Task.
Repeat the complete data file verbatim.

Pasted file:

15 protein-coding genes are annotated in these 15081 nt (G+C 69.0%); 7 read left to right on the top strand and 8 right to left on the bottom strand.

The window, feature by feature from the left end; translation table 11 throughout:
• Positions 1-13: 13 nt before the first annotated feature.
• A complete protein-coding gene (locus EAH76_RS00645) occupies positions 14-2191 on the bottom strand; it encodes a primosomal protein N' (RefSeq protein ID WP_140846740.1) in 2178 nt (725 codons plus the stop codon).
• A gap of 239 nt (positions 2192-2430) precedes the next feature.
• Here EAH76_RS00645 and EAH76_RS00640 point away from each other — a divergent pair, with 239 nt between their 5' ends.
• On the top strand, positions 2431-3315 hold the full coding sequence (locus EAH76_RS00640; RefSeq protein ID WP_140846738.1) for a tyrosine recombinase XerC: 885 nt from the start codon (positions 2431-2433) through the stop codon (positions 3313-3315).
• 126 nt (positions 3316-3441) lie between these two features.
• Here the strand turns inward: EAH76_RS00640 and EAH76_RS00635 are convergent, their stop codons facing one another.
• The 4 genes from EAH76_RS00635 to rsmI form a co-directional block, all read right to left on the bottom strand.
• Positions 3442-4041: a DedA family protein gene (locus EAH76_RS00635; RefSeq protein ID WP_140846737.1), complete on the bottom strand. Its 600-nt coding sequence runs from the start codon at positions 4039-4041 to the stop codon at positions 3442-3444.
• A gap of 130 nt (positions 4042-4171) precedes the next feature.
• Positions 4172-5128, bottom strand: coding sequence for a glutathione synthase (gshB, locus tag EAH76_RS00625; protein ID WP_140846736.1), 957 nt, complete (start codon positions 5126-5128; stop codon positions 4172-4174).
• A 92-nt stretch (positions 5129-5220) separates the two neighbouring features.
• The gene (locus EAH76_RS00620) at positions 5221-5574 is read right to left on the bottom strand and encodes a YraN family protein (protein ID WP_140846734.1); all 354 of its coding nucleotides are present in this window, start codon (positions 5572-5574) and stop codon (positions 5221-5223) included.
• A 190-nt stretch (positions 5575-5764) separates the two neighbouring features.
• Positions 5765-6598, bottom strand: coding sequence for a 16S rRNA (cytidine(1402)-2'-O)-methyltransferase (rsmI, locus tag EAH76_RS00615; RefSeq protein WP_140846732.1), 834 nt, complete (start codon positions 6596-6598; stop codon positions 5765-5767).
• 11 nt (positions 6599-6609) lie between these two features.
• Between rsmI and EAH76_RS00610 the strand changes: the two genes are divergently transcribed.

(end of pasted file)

15 protein-coding genes are annotated in these 15081 nt (G+C 69.0%); 7 read left to right on the top strand and 8 right to left on the bottom strand.

The window, feature by feature from the left end; translation table 11 throughout:
• Positions 1-13: 13 nt before the first annotated feature.
• A complete protein-coding gene (locus EAH76_RS00645) occupies positions 14-2191 on the bottom strand; it encodes a primosomal protein N' (RefSeq protein ID WP_140846740.1) in 2178 nt (725 codons plus the stop codon).
• A gap of 239 nt (positions 2192-2430) precedes the next feature.
• Here EAH76_RS00645 and EAH76_RS00640 point away from each other — a divergent pair, with 239 nt between their 5' ends.
• On the top strand, positions 2431-3315 hold the full coding sequence (locus EAH76_RS00640; RefSeq protein ID WP_140846738.1) for a tyrosine recombinase XerC: 885 nt from the start codon (positions 2431-2433) through the stop codon (positions 3313-3315).
• 126 nt (positions 3316-3441) lie between these two features.
• Here the strand turns inward: EAH76_RS00640 and EAH76_RS00635 are convergent, their stop codons facing one another.
• The 4 genes from EAH76_RS00635 to rsmI form a co-directional block, all read right to left on the bottom strand.
• Positions 3442-4041: a DedA family protein gene (locus EAH76_RS00635; RefSeq protein ID WP_140846737.1), complete on the bottom strand. Its 600-nt coding sequence runs from the start codon at positions 4039-4041 to the stop codon at positions 3442-3444.
• A gap of 130 nt (positions 4042-4171) precedes the next feature.
• Positions 4172-5128, bottom strand: coding sequence for a glutathione synthase (gshB, locus tag EAH76_RS00625; protein ID WP_140846736.1), 957 nt, complete (start codon positions 5126-5128; stop codon positions 4172-4174).
• A 92-nt stretch (positions 5129-5220) separates the two neighbouring features.
• The gene (locus EAH76_RS00620) at positions 5221-5574 is read right to left on the bottom strand and encodes a YraN family protein (protein ID WP_140846734.1); all 354 of its coding nucleotides are present in this window, start codon (positions 5572-5574) and stop codon (positions 5221-5223) included.
• A 190-nt stretch (positions 5575-5764) separates the two neighbouring features.
• Positions 5765-6598, bottom strand: coding sequence for a 16S rRNA (cytidine(1402)-2'-O)-methyltransferase (rsmI, locus tag EAH76_RS00615; RefSeq protein WP_140846732.1), 834 nt, complete (start codon positions 6596-6598; stop codon positions 5765-5767).
• 11 nt (positions 6599-6609) lie between these two features.
• Between rsmI and EAH76_RS00610 the strand changes: the two genes are divergently transcribed.